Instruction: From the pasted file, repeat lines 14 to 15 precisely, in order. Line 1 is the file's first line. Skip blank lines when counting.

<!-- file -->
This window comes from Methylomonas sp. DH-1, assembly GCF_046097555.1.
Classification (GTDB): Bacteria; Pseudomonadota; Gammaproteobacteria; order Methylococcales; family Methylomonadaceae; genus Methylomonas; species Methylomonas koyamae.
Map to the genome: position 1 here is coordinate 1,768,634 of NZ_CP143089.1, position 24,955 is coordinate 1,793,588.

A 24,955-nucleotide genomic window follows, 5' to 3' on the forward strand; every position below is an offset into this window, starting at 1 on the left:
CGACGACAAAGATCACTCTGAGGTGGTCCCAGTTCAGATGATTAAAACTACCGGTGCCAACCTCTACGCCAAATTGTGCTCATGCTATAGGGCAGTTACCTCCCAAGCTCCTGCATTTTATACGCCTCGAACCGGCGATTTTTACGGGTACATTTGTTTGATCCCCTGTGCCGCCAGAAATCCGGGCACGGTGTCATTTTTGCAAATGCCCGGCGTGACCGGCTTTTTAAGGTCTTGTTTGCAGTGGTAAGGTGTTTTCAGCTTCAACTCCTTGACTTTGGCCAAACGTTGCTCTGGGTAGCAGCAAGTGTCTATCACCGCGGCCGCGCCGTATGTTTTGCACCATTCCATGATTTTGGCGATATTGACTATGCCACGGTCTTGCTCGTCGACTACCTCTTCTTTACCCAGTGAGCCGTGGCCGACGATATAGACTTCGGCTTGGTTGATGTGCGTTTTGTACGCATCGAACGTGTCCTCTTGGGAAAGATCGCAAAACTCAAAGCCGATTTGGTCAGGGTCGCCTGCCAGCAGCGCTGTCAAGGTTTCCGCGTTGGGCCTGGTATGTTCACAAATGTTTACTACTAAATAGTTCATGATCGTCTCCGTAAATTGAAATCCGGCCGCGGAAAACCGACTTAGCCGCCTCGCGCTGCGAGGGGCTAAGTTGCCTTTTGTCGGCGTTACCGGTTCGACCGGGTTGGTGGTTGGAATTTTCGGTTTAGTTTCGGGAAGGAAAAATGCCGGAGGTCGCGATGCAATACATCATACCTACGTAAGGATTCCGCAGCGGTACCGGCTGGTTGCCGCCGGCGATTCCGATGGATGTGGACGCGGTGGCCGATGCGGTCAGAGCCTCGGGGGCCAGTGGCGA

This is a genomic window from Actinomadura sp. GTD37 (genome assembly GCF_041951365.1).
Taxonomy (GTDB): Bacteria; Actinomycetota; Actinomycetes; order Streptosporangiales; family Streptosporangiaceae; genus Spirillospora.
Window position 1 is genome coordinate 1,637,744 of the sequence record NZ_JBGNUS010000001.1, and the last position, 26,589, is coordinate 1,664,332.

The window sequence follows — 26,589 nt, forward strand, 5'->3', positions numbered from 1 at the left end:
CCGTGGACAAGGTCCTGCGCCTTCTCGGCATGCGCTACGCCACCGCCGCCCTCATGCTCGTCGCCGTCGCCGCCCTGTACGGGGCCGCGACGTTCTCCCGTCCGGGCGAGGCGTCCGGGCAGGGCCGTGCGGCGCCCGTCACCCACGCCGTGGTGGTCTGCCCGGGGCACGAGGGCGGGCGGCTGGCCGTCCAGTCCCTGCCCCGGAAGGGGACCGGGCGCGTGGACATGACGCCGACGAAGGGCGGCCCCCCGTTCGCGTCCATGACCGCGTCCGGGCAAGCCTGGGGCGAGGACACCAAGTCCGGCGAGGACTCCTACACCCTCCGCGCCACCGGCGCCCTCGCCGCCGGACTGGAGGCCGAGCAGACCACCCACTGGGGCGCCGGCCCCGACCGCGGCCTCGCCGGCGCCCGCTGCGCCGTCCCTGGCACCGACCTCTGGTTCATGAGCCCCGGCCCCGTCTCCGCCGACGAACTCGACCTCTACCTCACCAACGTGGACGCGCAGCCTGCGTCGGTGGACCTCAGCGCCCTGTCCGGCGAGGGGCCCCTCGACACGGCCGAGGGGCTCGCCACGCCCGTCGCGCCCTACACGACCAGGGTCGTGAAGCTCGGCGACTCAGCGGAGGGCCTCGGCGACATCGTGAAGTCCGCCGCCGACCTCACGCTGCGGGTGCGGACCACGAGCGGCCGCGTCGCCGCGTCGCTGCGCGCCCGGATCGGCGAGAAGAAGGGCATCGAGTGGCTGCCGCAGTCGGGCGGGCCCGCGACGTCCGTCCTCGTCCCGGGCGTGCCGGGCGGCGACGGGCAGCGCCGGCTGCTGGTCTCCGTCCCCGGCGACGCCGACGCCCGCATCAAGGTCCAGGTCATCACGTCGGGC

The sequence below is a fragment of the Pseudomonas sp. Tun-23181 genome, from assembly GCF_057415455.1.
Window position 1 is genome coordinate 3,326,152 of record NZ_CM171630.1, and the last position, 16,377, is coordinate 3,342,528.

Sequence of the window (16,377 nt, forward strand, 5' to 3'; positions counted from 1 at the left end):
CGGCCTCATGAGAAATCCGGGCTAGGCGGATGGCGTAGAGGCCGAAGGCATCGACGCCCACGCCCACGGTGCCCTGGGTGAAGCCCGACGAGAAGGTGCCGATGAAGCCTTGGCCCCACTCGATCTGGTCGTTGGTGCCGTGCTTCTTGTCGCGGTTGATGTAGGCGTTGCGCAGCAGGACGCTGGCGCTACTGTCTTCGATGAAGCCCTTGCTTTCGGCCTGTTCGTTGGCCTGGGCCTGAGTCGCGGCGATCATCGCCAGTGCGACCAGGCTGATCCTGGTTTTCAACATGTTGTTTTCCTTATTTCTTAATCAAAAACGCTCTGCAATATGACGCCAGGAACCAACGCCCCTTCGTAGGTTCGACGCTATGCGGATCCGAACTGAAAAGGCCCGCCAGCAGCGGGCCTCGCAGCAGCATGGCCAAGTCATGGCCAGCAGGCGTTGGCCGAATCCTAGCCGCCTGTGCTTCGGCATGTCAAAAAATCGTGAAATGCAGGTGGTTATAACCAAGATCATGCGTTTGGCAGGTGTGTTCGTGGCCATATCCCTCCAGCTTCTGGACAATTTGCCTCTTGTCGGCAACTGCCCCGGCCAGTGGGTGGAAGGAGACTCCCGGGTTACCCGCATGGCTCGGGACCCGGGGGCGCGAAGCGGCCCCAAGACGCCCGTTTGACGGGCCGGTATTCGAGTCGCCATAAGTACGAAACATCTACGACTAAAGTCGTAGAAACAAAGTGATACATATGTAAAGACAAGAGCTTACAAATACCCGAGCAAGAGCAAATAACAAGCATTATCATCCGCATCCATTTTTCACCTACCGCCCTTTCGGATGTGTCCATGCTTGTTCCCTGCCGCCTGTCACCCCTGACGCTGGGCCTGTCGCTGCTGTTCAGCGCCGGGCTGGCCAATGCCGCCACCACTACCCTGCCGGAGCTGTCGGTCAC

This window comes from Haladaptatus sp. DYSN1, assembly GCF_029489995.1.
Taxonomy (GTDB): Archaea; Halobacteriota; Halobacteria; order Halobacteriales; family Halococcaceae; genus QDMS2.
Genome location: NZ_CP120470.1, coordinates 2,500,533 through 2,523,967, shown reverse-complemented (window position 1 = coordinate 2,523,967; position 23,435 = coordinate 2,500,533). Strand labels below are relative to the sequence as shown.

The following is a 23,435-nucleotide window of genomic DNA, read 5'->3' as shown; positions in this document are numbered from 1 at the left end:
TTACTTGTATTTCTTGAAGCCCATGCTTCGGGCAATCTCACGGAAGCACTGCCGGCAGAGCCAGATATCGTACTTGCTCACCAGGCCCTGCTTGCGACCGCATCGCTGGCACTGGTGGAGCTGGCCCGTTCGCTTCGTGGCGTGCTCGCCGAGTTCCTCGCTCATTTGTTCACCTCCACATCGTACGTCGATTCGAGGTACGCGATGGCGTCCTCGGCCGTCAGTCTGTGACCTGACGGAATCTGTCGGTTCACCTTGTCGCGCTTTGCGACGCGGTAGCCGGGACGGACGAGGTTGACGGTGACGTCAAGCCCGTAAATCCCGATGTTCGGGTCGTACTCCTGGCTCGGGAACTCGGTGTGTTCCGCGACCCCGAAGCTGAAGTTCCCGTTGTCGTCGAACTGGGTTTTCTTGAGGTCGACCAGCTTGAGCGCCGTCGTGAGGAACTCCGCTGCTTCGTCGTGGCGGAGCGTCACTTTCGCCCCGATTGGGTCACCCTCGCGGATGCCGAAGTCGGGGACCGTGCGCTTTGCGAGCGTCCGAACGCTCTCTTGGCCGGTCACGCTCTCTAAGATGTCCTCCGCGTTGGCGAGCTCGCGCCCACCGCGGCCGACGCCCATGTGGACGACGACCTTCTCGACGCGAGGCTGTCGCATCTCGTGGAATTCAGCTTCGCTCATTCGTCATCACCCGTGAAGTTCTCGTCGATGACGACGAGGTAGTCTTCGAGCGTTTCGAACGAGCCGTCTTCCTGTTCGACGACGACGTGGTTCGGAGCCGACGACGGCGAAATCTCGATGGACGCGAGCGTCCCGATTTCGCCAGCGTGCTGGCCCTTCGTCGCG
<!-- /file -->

CGGCCTCATGAGAAATCCGGGCTAGGCGGATGGCGTAGAGGCCGAAGGCATCGACGCCCACGCCCACGGTGCCCTGGGTGAAGCCCGACGAGAAGGTGCCGATGAAGCCTTGGCCCCACTCGATCTGGTCGTTGGTGCCGTGCTTCTTGTCGCGGTTGATGTAGGCGTTGCGCAGCAGGACGCTGGCGCTACTGTCTTCGATGAAGCCCTTGCTTTCGGCCTGTTCGTTGGCCTGGGCCTGAGTCGCGGCGATCATCGCCAGTGCGACCAGGCTGATCCTGGTTTTCAACATGTTGTTTTCCTTATTTCTTAATCAAAAACGCTCTGCAATATGACGCCAGGAACCAACGCCCCTTCGTAGGTTCGACGCTATGCGGATCCGAACTGAAAAGGCCCGCCAGCAGCGGGCCTCGCAGCAGCATGGCCAAGTCATGGCCAGCAGGCGTTGGCCGAATCCTAGCCGCCTGTGCTTCGGCATGTCAAAAAATCGTGAAATGCAGGTGGTTATAACCAAGATCATGCGTTTGGCAGGTGTGTTCGTGGCCATATCCCTCCAGCTTCTGGACAATTTGCCTCTTGTCGGCAACTGCCCCGGCCAGTGGGTGGAAGGAGACTCCCGGGTTACCCGCATGGCTCGGGACCCGGGGGCGCGAAGCGGCCCCAAGACGCCCGTTTGACGGGCCGGTATTCGAGTCGCCATAAGTACGAAACATCTACGACTAAAGTCGTAGAAACAAAGTGATACATATGTAAAGACAAGAGCTTACAAATACCCGAGCAAGAGCAAATAACAAGCATTATCATCCGCATCCATTTTTCACCTACCGCCCTTTCGGATGTGTCCATGCTTGTTCCCTGCCGCCTGTCACCCCTGACGCTGGGCCTGTCGCTGCTGTTCAGCGCCGGGCTGGCCAATGCCGCCACCACTACCCTGCCGGAGCTGTCGGTCAC

This window comes from Haladaptatus sp. DYSN1, assembly GCF_029489995.1.